quilting, mosaicing, painting, and other adventures in making

Internet Troubles – and a picture of an older work


Sorry for the lack of posts; been having modem troubles and haven’t consistently been able to access the internet. Here’s an image of a painting I did some years back that I particularly like. That doesn’t happen as often as I want it to – my really liking a painting – but then again, painting doesn’t happen nearly enough either. I long to be doing more painting! This painting is owned now by a friend; we traded art for services rendered. I think this is up there in my top 5 favorite paintings I have ever done.


Why is this painting one of my favorites? That is harder to explain – it just “worked” – not without fear, experimentation, and revision, and the willingness to be lost or “ruin” it. Sometimes, magic simply happens, but that seems rare. More often I get lost, then find my way through somet obstacle. I know what I like – abstract art, simplicity, rich color, form, play of hard and soft edges, and most of all, feeling or emotion evoked. Generally, if I know it “works,” other people see it too.

I wonder if you have favorite things you have made, and if so, what are they, and why are they your favorites? How do they work – in what ways? What was the process? – because I believe that process is the fun of the journey.  But, of course, I am interested in “product” so that I can support my crafting habit with some occasional sales, LOL – so I’m curious to know what makes something work, and how I can make it happen more.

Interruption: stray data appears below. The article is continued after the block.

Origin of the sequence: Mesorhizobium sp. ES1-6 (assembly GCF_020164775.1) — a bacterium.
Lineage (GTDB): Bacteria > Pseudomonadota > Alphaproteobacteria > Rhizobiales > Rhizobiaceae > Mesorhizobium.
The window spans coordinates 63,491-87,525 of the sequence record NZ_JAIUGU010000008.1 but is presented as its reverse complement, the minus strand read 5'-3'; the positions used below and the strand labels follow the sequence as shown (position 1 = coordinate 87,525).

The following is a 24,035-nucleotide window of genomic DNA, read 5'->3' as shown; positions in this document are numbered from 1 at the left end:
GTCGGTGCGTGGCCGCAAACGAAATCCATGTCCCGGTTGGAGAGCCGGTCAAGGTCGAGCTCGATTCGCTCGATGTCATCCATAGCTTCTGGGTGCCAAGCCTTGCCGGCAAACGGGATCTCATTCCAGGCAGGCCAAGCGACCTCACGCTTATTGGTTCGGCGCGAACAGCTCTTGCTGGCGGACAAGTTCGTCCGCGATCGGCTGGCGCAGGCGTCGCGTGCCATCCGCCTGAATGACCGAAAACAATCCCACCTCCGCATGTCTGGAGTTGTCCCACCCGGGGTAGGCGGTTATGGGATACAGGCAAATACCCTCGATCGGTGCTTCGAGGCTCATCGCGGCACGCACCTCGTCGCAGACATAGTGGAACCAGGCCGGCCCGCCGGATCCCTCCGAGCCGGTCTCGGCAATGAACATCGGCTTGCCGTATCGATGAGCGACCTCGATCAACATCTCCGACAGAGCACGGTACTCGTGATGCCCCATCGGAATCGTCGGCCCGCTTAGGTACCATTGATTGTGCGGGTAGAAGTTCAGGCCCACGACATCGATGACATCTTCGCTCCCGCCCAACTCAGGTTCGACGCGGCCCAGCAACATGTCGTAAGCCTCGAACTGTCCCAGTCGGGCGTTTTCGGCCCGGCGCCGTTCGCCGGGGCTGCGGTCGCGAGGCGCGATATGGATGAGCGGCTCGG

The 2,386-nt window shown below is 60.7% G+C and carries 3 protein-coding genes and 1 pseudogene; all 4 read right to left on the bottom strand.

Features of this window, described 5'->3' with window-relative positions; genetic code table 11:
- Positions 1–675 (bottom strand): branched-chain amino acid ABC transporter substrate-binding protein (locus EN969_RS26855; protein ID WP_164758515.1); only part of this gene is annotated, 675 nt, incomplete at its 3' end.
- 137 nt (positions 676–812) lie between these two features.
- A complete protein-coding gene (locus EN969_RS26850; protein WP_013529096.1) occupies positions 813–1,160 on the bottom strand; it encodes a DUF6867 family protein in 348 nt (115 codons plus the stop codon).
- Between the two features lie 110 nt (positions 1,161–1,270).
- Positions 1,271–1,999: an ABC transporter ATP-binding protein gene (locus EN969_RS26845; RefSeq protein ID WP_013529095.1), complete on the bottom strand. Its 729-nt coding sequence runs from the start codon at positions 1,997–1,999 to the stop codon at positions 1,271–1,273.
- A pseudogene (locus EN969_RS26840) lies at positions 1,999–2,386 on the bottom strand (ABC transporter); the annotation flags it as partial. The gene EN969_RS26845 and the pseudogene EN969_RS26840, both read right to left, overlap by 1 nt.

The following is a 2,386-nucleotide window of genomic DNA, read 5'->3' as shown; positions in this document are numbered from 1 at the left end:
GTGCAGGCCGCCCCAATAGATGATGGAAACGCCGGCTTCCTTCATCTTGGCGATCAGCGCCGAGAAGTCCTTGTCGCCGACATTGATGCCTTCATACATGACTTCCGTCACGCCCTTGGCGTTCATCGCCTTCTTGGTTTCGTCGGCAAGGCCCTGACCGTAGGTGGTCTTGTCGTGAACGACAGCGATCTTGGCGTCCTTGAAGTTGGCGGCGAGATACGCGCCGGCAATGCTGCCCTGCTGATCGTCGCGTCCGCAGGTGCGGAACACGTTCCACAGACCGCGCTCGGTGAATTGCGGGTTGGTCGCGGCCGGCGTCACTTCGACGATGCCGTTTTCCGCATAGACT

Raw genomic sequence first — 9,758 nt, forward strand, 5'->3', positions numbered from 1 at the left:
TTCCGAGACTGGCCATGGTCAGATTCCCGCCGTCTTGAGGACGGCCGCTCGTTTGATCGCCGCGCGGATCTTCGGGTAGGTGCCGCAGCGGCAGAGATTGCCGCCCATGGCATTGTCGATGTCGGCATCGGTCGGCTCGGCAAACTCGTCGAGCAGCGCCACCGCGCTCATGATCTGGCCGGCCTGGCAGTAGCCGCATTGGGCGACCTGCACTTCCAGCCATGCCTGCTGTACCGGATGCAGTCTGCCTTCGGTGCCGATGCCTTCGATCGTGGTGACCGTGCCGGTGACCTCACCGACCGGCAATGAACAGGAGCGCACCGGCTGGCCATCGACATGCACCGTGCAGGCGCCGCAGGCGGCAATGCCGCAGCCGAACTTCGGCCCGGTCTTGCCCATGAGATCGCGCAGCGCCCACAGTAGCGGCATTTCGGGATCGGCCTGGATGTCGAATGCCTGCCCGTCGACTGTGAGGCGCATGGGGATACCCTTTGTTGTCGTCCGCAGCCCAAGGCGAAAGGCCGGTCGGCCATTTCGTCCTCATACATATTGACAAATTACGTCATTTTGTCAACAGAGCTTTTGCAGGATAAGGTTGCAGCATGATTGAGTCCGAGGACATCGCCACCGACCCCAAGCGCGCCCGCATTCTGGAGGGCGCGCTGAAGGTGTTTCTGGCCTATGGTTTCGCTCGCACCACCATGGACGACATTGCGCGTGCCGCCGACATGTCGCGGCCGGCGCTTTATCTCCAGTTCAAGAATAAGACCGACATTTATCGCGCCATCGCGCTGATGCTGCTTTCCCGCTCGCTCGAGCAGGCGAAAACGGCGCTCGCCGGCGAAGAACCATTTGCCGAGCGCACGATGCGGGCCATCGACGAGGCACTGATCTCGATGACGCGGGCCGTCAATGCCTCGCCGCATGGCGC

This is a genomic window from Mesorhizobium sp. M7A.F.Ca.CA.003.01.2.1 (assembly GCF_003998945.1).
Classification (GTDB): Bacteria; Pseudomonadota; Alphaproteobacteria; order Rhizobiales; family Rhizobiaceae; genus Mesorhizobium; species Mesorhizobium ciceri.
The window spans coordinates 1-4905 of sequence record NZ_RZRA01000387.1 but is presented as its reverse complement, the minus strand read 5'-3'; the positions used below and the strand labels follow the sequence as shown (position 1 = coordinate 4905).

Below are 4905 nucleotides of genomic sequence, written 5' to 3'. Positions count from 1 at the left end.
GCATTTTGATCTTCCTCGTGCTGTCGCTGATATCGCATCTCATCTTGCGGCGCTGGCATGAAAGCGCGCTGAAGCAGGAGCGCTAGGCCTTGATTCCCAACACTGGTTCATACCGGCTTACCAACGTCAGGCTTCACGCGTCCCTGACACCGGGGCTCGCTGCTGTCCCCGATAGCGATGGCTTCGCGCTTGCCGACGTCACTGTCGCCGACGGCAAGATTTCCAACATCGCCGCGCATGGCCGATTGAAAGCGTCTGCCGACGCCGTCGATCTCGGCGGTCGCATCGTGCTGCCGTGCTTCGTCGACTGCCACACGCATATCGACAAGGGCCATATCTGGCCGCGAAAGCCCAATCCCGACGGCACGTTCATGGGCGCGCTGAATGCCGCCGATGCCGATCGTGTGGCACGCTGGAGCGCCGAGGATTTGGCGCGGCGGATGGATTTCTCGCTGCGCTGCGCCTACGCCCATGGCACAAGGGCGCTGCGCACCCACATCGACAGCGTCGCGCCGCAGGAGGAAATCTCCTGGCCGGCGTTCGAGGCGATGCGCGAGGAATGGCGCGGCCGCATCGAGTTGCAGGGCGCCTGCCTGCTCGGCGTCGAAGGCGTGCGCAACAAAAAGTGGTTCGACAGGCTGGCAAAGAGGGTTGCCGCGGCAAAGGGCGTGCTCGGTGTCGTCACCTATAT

No answers here, but I think frequency and practice of your craft, whatever it is, opens doorways to more magic and going with a certain flow that lacks when one only does it occasionally. So what’s my excuse? How can I trick myself into doing more of what makes me happy, intrigued, excited, and sometimes exasperated – what makes me really come alive?

Would love to hear others’ thoughts on this topic – any part of it.


2 thoughts on “Internet Troubles – and a picture of an older work

  1. I identified with what you say here, about the reliability of your instincts and how, when you think you’ve done something that “works” others concur. I have been thinking a lot about process VS product or process as product. (re: My latest blog, “Poet’s notebook”) and I want to explore this. That is to say that the process never stops but it can “peak” after which a project or composition, (written or graphic) is reabsorbed into a slightly different aesthetic gestalt. (I didn’t get into gestalt in my blog!) But often, I contend, when we arrive at a logical stopping point in a poem or piece of art, sometimes, if we are honest, we have to admit, we over-worked it and lost the peak-moment. (I really, really like this painting!)

  2. Thanks for your thoughtful reply, Gary! Yes, i’ve ruined many a good piece of art and writing by overworking. I think the reason I like this painting so much is that it came from flow, and i knew when to stop instinctively. I think it’s one of the most successful paintings I’ve ever made.

    I read your latest post, “poet’s notebook” – lots of food for thought in that. I love that raw place where permission is granted and what happens, happens! I hope you write about and define gestalt on your blog. I never really did study or understand/ “grok” it. Maybe through your blog, I will finally learn what it is and how it works – maybe somewhat like synchronicity or instinct does – it may be “unexplainable” to our logical minds.

    I wonder if I dare post poems here? You may give me courage to do it.

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